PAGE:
Jessica inside the Hayti Heritage Center

Jessica inside the Hayti Heritage Center

At the center, we heard from J. C. “Skeepie” Scarborough, a funeral services director whose family and business have been a part of Hayti for generations. He described how unique Durham was for its thriving African American community in the early to mid-20th century, which boasted African American-owned businesses, a hosptial, a college, and an active music and cultural scene. He also discussed growing up in Hayti, what it was like during the Civil Rights movement, the role of the church in community organizing, and how the neighborhood was lost during “urban renewal” efforts in the 1960s, especially due to the construction of the Durham Freeway.

St. Joseph's A.M.E. Church programs, 1960 and 1962, with voter registration enclosure (from the William Jesse Kennedy Papers)

St. Joseph's A.M.E. Church programs, 1960 and 1962, with voter registration enclosure (from the William Jesse Kennedy Papers)

We are fortunate to have a number of collections related to Hayti here in the Southern, including:

William Jesse Kennedy Papers (finding aid)
White Rock Baptist Church Records (finding aid)
William A. Clement Papers (finding aid)

You can also listen to digitized oral histories about Hayti. For instance, Margaret Kennedy Goodwin talks about the close-knit African American community in Durham during the 1930s and 1940s, and the role of religion her her family’s life (listen to Margaret Kennedy Goodwin’s Oral History interview). Be sure to look for Holly’s upcoming post about our tour of Durham’s Parrish Street, also known as Black Wall Street.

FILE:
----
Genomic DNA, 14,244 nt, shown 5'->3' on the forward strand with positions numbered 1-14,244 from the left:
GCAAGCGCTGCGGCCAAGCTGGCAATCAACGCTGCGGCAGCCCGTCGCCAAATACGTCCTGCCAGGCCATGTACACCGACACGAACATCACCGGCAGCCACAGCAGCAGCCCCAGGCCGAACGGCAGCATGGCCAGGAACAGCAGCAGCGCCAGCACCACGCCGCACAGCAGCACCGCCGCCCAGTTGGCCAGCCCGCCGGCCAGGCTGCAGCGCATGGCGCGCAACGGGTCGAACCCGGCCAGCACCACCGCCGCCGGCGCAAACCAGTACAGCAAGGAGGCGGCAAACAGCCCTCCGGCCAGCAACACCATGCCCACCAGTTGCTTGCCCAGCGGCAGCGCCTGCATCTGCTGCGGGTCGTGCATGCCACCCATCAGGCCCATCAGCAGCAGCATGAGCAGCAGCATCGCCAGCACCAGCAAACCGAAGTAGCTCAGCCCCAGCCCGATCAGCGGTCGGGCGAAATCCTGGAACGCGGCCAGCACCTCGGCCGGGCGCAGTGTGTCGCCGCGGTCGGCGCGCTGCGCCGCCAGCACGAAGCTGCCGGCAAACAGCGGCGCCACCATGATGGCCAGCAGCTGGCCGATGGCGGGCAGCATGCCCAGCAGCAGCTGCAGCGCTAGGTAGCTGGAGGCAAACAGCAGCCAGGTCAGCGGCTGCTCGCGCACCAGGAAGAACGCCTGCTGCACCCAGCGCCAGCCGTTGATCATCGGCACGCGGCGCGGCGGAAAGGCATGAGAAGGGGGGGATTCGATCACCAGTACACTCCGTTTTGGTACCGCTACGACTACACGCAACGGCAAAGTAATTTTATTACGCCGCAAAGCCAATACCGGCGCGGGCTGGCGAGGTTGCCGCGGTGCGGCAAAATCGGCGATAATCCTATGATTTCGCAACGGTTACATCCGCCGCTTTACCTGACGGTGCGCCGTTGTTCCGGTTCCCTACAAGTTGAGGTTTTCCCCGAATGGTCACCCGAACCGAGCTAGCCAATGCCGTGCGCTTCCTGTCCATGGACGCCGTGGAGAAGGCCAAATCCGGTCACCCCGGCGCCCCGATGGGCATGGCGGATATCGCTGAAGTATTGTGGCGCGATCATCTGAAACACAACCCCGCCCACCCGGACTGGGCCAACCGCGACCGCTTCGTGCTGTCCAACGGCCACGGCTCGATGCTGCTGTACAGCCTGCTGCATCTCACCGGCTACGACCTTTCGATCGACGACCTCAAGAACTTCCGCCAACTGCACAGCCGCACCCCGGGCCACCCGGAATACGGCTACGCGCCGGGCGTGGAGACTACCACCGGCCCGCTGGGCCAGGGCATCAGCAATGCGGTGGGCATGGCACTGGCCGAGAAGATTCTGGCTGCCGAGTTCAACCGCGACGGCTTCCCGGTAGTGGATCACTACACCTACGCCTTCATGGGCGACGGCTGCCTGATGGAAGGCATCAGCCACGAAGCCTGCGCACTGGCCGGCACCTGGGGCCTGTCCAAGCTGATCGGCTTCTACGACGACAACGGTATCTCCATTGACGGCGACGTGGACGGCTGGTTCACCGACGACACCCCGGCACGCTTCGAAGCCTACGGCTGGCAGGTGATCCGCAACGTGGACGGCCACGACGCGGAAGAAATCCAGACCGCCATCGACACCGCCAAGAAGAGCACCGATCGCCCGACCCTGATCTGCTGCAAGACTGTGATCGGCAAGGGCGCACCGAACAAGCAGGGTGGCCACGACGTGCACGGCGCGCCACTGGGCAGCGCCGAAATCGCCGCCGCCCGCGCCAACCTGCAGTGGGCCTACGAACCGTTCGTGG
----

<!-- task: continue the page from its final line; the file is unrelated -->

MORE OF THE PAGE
Holdings on minorities in NC libraries

Readings on minorities

"Readings on minorities in the United States, with emphasis on the negro," 1948

The North Carolina Commission on Interracial Cooperation Records (finding aid) contains a group of surveys done in 1948 to assess the holdings of NC public libraries related to minorities, especially African Americans. A list of titles was sent out to white and black libraries around the state, and librarians indicated which titles they had in their collection and sent them back.

Some libraries had none of these materials, though a few of them responded saying that they would turn the list over to their book committee. After thumbing through the surveys, the library with the most titles by far was the Stanford L. Warren Library of Durham (a page from their survey results is pictured at right). This should come as no great surprise, as Stanford L. Warren was North Carolina’s second black library, established in 1916 (the first was the Brevard Street Library for Negroes, which opened in Charlotte in 1905). The Stanford L. Warren Library is pictured at its former location in the postcard below (from North Carolina Postcards).

Durham Colored Library, ca. 1916-1930